Rosella Bjornson

B. July 13, 1947, Lethbridge, Alberta

Rosella Bjornson was the first woman in North America to be hired as a First Officer for a Canadian airline.  Rosella wanted to be a pilot her whole life. Her family owned a Second World War Avro Anson, and as a child she would often take flights with her father as well as use as a playhouse. On her 17th birthday she took her first flying lesson and was determined to make flying her career.

Rosella attended the University of Calgary to obtain her Bachelor of Science in Geology and Geography, but devoted her summers to acquiring her Commercial License and Instructor Rating. Upon leaving school in 1969 she was hired as a flying instructor for the Winnipeg Flying Club. By 1972, she had the additional qualifications needed to fulfil her dream of becoming an airline pilot.

In 1973, after numerous refusals, Rosella was hired by Transair as North America’s first female First Officer. She achieved several other firsts throughout her flying career: first female airline pilot in Canada, first female captain in Canadian aviation, first woman awarded the 89th Gold Seal of Proficiency from the Royal Canadian Flying Clubs Association, first female officer on a Fokker F28 jet, and first female member of the Canadian Air Line Pilots Association.

Rosella was a pioneer in her occupation, and she made a difference in the lives of female pilots across Canada, especially when it came to the regulations surrounding pregnancy. During her first pregnancy in 1979, a national regulation stated that a woman could not fly while pregnant, as there was no maternity leave, this meant Rosella had to take unpaid leave for her full pregnancy. After this experience she worked with Transport Canada to revise the regulations surrounding pregnancy and flying.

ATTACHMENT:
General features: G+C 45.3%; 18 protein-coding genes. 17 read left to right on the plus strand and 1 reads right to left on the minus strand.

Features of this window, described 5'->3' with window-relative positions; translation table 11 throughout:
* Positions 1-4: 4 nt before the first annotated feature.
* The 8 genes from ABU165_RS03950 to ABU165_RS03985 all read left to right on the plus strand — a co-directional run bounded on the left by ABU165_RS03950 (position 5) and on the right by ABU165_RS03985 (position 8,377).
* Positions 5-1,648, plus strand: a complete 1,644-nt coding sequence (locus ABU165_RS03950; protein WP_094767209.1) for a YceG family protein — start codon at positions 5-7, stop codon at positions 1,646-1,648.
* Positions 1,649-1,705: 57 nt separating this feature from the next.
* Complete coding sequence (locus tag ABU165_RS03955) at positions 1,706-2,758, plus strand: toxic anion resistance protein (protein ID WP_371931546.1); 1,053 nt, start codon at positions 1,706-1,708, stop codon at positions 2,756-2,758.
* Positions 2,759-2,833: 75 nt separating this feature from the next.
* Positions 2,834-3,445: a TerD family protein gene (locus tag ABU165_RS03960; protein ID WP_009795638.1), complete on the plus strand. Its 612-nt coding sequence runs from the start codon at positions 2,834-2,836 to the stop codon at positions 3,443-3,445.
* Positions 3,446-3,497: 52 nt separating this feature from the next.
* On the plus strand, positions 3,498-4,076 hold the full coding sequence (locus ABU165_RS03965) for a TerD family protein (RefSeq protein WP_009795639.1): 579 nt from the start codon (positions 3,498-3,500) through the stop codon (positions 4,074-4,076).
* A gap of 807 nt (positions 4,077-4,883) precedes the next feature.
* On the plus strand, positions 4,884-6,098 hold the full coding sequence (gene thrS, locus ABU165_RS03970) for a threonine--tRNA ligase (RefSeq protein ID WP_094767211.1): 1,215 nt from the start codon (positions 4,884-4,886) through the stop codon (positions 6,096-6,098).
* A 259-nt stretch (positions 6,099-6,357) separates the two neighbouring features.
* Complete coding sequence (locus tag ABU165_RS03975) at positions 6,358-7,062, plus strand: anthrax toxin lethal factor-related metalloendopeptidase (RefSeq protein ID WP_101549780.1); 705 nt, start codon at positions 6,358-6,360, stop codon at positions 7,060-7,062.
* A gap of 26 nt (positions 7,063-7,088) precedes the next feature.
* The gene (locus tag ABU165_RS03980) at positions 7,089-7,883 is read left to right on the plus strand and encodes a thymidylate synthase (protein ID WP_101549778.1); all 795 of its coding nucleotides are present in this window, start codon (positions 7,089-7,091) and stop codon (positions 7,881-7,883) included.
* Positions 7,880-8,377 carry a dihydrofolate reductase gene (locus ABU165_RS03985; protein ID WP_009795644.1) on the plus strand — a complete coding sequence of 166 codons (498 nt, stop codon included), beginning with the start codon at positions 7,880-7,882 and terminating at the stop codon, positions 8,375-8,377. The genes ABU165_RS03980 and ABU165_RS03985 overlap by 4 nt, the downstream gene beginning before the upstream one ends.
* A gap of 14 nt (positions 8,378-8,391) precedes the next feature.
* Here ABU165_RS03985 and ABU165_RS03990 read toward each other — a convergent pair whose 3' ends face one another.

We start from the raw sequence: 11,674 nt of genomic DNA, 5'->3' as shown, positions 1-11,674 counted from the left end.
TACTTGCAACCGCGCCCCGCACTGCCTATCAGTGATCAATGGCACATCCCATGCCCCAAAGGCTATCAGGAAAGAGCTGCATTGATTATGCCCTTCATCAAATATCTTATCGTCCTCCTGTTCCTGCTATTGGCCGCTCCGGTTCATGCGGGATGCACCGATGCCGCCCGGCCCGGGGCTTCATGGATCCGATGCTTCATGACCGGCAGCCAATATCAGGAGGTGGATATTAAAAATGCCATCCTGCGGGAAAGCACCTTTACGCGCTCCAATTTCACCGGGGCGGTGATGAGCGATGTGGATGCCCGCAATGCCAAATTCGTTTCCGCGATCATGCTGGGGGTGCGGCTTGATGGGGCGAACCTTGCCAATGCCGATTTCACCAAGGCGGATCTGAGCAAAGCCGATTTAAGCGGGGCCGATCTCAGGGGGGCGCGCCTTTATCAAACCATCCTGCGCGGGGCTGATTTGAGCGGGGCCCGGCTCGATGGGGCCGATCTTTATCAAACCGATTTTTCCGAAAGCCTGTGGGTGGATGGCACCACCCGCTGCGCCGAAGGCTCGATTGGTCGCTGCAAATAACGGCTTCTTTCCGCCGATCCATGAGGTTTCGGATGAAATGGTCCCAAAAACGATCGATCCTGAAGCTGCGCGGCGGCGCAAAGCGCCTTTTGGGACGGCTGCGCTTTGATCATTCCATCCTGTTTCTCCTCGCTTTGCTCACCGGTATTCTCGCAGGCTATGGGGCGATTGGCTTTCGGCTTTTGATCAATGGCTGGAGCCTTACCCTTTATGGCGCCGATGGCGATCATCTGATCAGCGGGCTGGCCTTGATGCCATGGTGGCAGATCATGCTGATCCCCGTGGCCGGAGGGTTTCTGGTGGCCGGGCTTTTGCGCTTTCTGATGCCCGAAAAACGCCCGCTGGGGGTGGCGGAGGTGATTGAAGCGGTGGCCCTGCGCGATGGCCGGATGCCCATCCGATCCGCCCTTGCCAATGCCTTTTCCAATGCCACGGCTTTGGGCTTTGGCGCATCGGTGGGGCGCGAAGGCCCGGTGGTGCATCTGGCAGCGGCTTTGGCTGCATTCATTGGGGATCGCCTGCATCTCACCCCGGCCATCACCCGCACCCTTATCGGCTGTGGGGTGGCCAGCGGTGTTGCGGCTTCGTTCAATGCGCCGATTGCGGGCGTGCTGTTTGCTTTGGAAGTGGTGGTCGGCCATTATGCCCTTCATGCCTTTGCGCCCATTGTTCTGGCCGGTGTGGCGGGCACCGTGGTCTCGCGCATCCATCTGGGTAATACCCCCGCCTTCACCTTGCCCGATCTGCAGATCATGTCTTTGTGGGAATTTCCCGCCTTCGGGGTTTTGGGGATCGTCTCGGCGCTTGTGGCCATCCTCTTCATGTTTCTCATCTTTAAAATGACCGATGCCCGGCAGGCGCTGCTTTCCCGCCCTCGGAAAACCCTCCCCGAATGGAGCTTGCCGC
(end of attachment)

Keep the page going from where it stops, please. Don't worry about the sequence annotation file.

Although not a self-declared feminist, Rosella’s passionate pursuit of her career put her in the spotlight. In 1988, she was inducted into the International Forest of Friendship; in 1997, she was inducted into Canada’s Aviation Hall of Fame. She is also in the Women in Aviation International Pioneer Hall of Fame and is a recipient of the National Transportation Award of Achievement.

In 2004 Rosella retired after flying for five airlines with a total of 18,000 hours. She is currently a motivational speaker and advocate for women in aviation. She continues to fly in her personal time.